Face it, life is a bitch and a good guide (therapist) is very handy to have. Doctor-client privileges exist, so your discussions are completely private (there are some terms and conditions that apply around crime, self harm, suicide, and so on,) and a good therapist will walk with you down the path, lead you to your answers, but will not point them out. It’s like the saying “If you give a man a fish, he’ll eat for a day. Teach a man to fish and he’ll eat for a lifetime.” If your therapist tells you what to do and gives you all the answers, then you aren’t going to learn a damn thing. But when they lead you to the answer and YOU find it, that is what Oprah calls an “ah-ha moment,” and it’s quite amazing when you learn something, that clarifies something about you that you’ve never understood. Find out why you do what you do. It’s amazing.

I am in no way promoting IMC for any reason except my personal bias.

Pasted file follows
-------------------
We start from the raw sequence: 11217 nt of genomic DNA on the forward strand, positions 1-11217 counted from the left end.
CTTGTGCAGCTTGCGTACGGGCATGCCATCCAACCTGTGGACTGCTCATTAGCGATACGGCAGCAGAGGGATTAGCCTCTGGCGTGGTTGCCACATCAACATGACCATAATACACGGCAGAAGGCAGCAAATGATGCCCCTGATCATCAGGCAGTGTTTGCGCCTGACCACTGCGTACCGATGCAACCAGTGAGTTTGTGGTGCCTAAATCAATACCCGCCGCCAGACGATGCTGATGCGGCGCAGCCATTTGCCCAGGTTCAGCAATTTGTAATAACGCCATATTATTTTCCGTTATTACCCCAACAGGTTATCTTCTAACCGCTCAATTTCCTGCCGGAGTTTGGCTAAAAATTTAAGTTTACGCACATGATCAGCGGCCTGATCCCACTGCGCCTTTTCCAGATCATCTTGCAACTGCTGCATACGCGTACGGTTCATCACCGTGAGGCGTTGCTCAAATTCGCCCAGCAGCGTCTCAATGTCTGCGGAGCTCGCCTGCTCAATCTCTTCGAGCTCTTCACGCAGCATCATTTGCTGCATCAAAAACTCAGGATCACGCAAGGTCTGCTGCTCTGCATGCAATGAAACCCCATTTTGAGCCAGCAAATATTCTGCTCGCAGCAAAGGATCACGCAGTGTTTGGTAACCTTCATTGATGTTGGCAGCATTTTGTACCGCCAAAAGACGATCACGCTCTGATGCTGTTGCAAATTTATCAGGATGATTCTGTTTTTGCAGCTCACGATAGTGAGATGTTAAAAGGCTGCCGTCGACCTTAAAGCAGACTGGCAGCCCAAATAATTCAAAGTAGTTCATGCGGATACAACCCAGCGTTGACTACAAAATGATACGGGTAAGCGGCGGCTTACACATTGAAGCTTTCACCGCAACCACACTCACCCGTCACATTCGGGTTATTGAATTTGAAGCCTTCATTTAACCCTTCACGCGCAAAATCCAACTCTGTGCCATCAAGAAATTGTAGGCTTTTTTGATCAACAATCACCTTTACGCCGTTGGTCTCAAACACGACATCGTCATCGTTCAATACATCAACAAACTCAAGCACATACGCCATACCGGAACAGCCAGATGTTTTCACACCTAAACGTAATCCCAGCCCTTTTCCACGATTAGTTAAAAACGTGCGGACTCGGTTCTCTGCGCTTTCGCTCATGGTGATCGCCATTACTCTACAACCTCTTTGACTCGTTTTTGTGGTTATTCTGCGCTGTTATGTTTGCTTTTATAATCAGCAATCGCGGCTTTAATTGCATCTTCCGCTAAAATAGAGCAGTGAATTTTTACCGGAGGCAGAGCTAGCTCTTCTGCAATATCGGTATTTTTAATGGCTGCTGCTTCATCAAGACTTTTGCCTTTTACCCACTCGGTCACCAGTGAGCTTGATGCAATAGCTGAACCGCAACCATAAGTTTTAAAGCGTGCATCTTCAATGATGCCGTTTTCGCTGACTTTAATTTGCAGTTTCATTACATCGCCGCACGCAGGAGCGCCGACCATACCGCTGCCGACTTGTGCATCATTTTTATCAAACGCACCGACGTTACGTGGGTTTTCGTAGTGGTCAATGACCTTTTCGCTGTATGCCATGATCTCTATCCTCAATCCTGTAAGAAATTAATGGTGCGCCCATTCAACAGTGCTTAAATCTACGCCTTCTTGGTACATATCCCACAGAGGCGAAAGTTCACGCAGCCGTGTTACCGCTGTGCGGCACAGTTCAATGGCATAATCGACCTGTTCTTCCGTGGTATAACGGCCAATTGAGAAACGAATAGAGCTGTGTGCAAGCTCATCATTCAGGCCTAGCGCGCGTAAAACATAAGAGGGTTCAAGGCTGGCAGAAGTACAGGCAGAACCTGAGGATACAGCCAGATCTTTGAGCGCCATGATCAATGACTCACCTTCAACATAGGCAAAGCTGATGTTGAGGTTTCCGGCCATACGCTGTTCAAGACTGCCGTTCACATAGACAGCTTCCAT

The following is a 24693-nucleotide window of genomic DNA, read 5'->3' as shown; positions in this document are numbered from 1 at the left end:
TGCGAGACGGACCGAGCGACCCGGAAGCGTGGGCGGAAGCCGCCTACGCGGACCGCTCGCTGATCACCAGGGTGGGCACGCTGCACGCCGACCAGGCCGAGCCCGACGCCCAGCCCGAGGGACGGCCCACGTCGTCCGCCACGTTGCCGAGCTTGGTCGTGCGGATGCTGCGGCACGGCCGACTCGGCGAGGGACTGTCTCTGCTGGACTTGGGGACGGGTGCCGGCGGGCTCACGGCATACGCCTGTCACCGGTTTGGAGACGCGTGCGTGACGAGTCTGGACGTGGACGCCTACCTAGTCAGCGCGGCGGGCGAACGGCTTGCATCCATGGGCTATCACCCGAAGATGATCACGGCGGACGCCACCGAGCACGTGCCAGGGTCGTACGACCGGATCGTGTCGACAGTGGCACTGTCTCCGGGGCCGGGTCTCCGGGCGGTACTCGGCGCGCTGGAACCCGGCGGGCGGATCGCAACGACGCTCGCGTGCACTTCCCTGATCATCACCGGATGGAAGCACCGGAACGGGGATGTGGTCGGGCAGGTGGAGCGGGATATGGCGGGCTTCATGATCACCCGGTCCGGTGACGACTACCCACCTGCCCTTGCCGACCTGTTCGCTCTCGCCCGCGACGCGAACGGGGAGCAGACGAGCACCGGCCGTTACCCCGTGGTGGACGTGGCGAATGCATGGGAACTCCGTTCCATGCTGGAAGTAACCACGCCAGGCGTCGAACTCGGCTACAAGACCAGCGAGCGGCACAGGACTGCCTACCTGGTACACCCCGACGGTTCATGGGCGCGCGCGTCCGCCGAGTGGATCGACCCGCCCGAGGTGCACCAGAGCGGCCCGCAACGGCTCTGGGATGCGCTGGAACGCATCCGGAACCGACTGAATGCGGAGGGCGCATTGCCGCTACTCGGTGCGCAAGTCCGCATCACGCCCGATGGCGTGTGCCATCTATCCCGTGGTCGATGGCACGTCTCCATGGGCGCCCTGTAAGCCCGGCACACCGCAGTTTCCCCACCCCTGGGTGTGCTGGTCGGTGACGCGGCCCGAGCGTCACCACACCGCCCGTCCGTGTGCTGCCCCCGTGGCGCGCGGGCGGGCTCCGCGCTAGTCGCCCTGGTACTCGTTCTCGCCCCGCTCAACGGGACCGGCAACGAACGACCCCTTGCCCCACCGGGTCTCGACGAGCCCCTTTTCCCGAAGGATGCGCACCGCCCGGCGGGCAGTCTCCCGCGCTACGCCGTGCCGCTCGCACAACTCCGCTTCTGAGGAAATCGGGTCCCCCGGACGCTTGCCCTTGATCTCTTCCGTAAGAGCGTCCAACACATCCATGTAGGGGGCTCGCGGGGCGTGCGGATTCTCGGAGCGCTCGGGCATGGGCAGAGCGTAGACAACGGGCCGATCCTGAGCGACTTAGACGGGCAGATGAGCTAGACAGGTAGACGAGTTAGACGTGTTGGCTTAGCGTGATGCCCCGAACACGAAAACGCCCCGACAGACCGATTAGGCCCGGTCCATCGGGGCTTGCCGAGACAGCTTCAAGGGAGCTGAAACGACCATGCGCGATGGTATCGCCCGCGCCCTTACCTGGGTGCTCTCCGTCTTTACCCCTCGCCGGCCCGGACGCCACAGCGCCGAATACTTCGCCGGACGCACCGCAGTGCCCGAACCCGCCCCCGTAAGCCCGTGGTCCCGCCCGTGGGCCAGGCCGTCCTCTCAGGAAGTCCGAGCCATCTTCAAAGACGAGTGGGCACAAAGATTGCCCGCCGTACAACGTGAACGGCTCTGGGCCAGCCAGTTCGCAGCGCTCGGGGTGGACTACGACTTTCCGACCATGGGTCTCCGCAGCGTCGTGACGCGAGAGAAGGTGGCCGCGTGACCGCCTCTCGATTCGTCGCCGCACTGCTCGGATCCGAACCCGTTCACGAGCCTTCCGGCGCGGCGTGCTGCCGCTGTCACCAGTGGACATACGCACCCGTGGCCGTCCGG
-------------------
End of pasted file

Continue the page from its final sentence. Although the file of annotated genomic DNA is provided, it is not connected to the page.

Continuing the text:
Borderline Personality Disorder – My Personal Hell

For two years I suffered deep emotional, physical, and mental pain. I didn’t know where it was coming from and I didn’t know how to control it. It controlled me. Borderline Personality Disorder controlled me.


Warning: My story may cause triggers in other’s that are suffering from personality disorders.

My life, without warning, fell apart. It made no sense to me. It was like walking through a maze in the dark. Sometimes a horrible clown would jump out and I would faintly hear him whisper, “This is your home now.”

Other times I would be chased by zombies and demons that would chase me into grasping arms. They would be slick and cold. They would claw at me with their sharp nails, and then with a blink of an eye they would be gone.